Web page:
The note adds that “in absolute terms, the spillovers from bitcoin to global stock markets are significant, explaining about 14 to 18 percent of the variation in stock price volatility and 8 to 10 percent of the variation in stock returns.”
The note points out that crypto has now moved from the fringe to the mainstream as an asset class, increasingly sitting alongside traditional assets such as stocks and bonds in the investment portfolios of both retail and institutional investors. And this has led to greater integration between crypto and stock markets.
“Movements in bitcoin prices are associated with a nontrivial portion of variation in US stock prices,” the note says. In particular, volatility in bitcoin prices explains about one-sixth of the volatility in US stock indices, while bitcoin returns explain about one-tenth of the variation in US stock returns.
More pain is on the way
This suggests that investors everywhere will feel the bitter effects of massacres in crypto markets, which have wiped out trillions of dollars of value as confidence crumbles and liquidity disappears.
Global financial conditions have already deteriorated dramatically as the US Federal Reserve grapples with its highest inflation rate in four decades, pushing the US stock market deep into bear market territory.
But investors now worry that global stock markets could feel even more pain if investors dump stocks to make up for their mounting crypto losses.
The total crypto market value has now fallen to about $800 billion from a peak of $3.2 trillion in November last year, while the prices of digital currencies such as bitcoin and ether have fallen.
Hundreds of thousands of shocked retailers have had their crypto investments liquidated after failing to make margin calls to top up their collateral on loans they took out to buy digital currencies.
Even more concerning are the massive contagion risks that are now becoming apparent within the crypto industry, as the industry turmoil has prompted some cryptocurrency lenders to suspend or limit redemptions.
A week ago, Celsius Network, one of the largest lenders in the crypto world with nearly $12 billion in deposits, announced that it would no longer allow customers to withdraw funds from their accounts due to extreme market conditions.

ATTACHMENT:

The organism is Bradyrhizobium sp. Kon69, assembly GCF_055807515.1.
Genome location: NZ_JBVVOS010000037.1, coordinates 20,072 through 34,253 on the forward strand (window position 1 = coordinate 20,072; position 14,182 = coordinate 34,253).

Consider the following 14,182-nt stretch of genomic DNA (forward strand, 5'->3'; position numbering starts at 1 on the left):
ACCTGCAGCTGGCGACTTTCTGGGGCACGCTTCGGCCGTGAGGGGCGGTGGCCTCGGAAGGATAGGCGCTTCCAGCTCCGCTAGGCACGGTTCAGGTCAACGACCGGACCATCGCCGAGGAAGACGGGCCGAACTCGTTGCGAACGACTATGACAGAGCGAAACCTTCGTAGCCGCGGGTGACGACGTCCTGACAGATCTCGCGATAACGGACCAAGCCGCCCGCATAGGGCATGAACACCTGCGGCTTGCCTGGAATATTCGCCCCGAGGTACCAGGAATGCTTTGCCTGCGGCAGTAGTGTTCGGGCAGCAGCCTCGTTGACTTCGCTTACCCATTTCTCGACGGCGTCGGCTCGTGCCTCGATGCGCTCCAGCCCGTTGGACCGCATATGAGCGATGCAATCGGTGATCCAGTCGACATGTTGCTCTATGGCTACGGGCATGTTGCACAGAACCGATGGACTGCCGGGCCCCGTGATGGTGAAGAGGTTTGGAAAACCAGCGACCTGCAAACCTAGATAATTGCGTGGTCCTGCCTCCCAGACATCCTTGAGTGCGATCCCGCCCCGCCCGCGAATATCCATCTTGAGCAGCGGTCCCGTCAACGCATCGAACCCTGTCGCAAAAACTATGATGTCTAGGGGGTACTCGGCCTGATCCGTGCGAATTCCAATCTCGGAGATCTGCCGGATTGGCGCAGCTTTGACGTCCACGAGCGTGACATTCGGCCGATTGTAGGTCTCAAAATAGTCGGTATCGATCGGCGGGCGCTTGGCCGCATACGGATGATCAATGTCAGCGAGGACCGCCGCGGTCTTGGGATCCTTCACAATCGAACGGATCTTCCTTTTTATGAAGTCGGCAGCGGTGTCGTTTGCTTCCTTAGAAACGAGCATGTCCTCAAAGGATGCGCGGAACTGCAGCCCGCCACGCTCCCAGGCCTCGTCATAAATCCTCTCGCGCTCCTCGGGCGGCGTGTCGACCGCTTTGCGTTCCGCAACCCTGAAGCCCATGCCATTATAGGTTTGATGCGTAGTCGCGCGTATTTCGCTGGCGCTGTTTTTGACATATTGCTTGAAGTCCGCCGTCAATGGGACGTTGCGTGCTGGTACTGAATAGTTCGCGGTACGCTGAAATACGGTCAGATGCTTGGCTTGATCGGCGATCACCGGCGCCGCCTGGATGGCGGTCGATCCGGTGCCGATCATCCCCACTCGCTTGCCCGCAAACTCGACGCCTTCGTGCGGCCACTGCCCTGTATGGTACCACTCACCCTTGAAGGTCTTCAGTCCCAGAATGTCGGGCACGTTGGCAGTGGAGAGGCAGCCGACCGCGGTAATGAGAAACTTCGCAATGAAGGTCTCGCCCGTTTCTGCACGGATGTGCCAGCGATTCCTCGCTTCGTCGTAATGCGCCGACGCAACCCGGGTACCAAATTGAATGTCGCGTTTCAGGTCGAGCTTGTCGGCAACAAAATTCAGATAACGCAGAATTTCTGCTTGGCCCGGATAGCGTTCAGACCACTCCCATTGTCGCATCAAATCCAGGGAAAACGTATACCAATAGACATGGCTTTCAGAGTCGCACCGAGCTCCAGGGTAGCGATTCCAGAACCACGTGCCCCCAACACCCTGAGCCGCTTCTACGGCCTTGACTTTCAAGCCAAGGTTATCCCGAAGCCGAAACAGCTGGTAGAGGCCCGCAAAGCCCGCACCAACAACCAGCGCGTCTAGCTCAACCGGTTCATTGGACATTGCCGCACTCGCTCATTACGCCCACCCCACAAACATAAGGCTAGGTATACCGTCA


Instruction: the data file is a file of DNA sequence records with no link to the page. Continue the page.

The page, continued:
Other crypto platforms are taking similar steps. Crypto savings app Finblox imposed a cap on withdrawals and stopped paying interest due to uncertainty over the future of crypto hedge fund Three Arrows Capital, which backed the company.
Hong Kong-based Babel Finance, another cryptocurrency lender, suspended withdrawals on Friday due to what it described as “unusual liquidity pressures”.
Crypto lenders have thrived in recent years offering eye-watering yields that eclipsed the available interest rates from regulated banks. For example, Celsius paid customers annual percentage returns of up to 18.6 percent on crypto deposits.
Typically, cryptocurrency lenders lend these deposits to other crypto investors, allowing them to provide capital to bet on crypto. They also often invested customer deposits in high-yield, high-risk decentralized financial or DeFi investments.
But last month’s $60 billion implosion of what was supposedly a blue-chip cryptocurrency, TerraUSD, worried investors. TerraUSD was a stablecoin designed to maintain the value of $US1 per coin.
However, instead of being backed by cash or US bonds, TerraUSD’s supposed stability rested on algorithms that linked its value to a sister cryptocurrency called Luna.
After witnessing the demise of TerraUSD and Luna, investors increasingly wanted their money back from cryptocurrency lenders.
But this created a problem for Celsius, which had placed some of its deposits in relatively illiquid investments that had fallen in value. It was also under pressure to increase collateral for loans, which created additional liquidity spots.
If customers continued to take deposits, Celsius would have had little choice but to dump its investments at a significant loss, leading to further declines in crypto prices and industry-wide losses.
Nevertheless, the move by cryptocurrency lenders to impose controls on withdrawals has fueled a new nervousness in the crypto world.
Crypto lenders are, of course, not the only players to suffer as the liquidity tide recedes.
Last week, the high-profile crypto hedge fund Three Arrows failed to meet a margin call from lenders to top up loan security after its heavily borrowed bets on crypto turned sour.
As a result, lenders, including two of the largest crypto-financial services groups — BlockFi and Genesis — sold the assets Three Arrows had promised as collateral for their loans.
According to the Wall Street JournalThree Arrows has hired legal and financial advisors to help craft a solution for investors and lenders, which could lead to a sale of assets or a rescue by another company.
‘Not the first to be hit’
In an interview with the Wall Street JournalKyle Davies, the co-founder of the hedge fund, said Three Arrows could bear the losses on its $200 million investment in Luna, but the sharp falls in the price of bitcoin, ether and other cryptocurrencies had caused more problems.
Davies added that Three Arrows was still trying to quantify its losses and value its illiquid assets, including venture capital investments in dozens of private crypto-related companies and startups.
“We weren’t the first to be hit… This is all part of the same contagion that has hit many other companies,” he said.
As if to prove his point, the contagion effects of the problems at Three Arrows have already been felt by the crypto savings app Finblox, one of the crypto platforms that has restricted withdrawals.
Investors are just beginning to understand the magnitude of the contagion risks within the crypto industry, let alone how much of the crypto pain will spill over into the stock market.
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